How Did the HOKA Athletes Do at the 2020 Marathon Trials?
by LetsRun.com (sponsored by HOKA ONE ONE)
March 12, 2020
The 2020 Olympic Marathon Trials are in the books. Prior to the Trials we brought to you the stories of the 17 HOKA ONE ONE Athletes Taking on the Marathon Trials. From the contenders, to the dreamers, the mountain runners, to the one-of-a-kind Jim Walmsley we highlighted their inspiring stories.
Now that the Trials are over it is time to check-in and see how the HOKA athletes did.
Kipchoge loves the 1:59:40 Shirt Get Yours Today What a legend!
Unless you’ve been living under a rock, you should know that HOKA NAZ Elite pro Aliphine Tuliamuk won the Olympic Marathon Trials. It really doesn’t get any better than that. We have a special post-Trials podcast with Aliphine here, where she talks about her incredible day. “It was just a smooth sailing for me. Like, I don’t honestly think that I felt any pain or any discomfort up until mile 25,” she said.
The Trials went pretty well for the rest of the HOKA NAZ Elite women’s team. Coach Ben Rosario talked about the pie-in-the-sky goal of putting three-women on the Olympic Team (We also have a post-race podcast with Rosario here). And while that didn’t happen, the team came much closer than many expected. Tuliamuk won the Trials, Stephanie Bruce finished sixth, only 19 seconds away from the final Olympic birth, and her teammate Kellyn Taylor was 8th despite dealing with really bad shin splints in the final weeks before the race.
Of the non full-time professional women running for HOKA at the Trials, new HOKA Aggie Annie Dear was the first across the line in 80th in 2:42:55, followed closely by her teammate Liza Reichert in 86th in 2:43:18. Former Foot Locker champ Ashley Brasovan was 139th in 2:46 flat and HOKA Aggie Addi Zerrenner rounded out the HOKA team in 338th in 2:57:52.
|HOKA Women at the 2020 US Olympic Marathon Trials|
|Aliphine Tuliamuk||1||2:27:23||HOKA NAZ Elite|
|Stephanie Bruce||6||2:29:11||HOKA NAZ Elite|
|Kellyn Taylor||8||2:29:55||HOKA NAZ Elite|
|Annie Dear||80||2:42:55||HOKA Aggies|
|Liza Reichert||86||2:43:18||HOKA Aggies|
|Addi Zerrenner||338||2:57:52||HOKA Aggies|
But the results don’t tell the full story. Zerrenner was the last HOKA women’s finisher, but she overcame injuries to just get on the start line and called it “one of the greatest days of my life.” She wrote:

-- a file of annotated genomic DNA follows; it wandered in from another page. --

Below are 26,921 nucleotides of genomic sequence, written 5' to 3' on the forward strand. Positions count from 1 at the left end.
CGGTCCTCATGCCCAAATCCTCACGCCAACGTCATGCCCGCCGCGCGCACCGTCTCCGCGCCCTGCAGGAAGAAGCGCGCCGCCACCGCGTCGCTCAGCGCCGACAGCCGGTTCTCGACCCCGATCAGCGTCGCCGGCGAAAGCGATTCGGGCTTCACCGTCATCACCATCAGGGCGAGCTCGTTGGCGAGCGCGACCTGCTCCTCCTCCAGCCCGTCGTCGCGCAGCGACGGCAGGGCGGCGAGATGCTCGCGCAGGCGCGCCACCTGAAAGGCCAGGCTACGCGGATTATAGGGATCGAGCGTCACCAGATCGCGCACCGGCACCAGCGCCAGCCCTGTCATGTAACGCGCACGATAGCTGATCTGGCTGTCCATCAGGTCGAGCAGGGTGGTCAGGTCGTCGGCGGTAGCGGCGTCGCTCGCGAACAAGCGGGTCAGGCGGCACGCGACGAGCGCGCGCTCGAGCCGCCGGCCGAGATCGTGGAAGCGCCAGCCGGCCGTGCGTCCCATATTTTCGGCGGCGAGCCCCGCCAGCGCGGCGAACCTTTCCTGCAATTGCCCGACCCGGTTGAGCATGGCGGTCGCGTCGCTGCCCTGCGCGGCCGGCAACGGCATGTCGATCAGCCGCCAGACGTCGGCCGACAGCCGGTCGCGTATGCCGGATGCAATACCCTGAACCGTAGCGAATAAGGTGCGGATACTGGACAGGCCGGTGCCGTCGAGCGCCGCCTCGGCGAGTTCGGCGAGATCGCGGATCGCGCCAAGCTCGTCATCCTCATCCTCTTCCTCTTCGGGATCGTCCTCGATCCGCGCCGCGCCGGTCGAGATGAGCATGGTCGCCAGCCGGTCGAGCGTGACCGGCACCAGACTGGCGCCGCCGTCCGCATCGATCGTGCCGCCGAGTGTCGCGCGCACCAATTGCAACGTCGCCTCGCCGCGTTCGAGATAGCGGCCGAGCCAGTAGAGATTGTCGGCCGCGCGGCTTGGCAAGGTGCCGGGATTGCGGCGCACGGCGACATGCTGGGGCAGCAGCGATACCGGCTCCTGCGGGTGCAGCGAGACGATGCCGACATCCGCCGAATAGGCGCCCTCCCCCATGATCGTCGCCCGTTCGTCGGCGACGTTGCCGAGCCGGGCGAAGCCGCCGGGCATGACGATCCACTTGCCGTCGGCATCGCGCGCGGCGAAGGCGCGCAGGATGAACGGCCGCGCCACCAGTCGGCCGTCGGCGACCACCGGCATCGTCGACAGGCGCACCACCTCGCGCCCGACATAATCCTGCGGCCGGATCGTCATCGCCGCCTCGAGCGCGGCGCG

10 days before the trials, I was unsure of whether to line up due to 2 stress reactions last August, sciatica that put me on crutches in November, and a misplaced talus bone causing several nerve impingements and tendinosis December-January. With 5 weeks of runs under my belt, I realized that my love for what I do is greater than my ego and the embarrassment I might face with a time way off of what I know I’m capable of. A few days before, I decided to have the goal to run the first 8 mile loop and say, “I participated in the 2020 US Olympic Trials.” Although it wasn’t pretty, I ran the whole damn thing and finished the hardest course I’ve ever run. It was truly one of the greatest days of my life and I can’t express how grateful I am. The course, crowd, and level of support was something I’ve never experienced, and I can’t thank Atlanta, my coach, family, and HOKA enough.
Meanwhile Reichert did a great job of capturing what the scene was like in Atlanta. She said:
“The 2020 Trials was very memorable, and a great run for me. The crowds along Peachtree were deafening at times, and the Atlanta Track club has really raised the bar in terms of race organization and logistics. The course certainly lived up to the hype, and I sincerely hope it is the most challenging marathon course I’ll ever run competitively! Regarding my performance, I’m most proud of my execution. I had a plan and I saw it out – easier said than done in the marathon. I gave myself the opportunity to have an amazing day, while also not jeopardizing having a good day. I finished 86th and within a minute of my PR. I’m still hungry for more, but given the conditions and being a championship race, I feel great about my result.”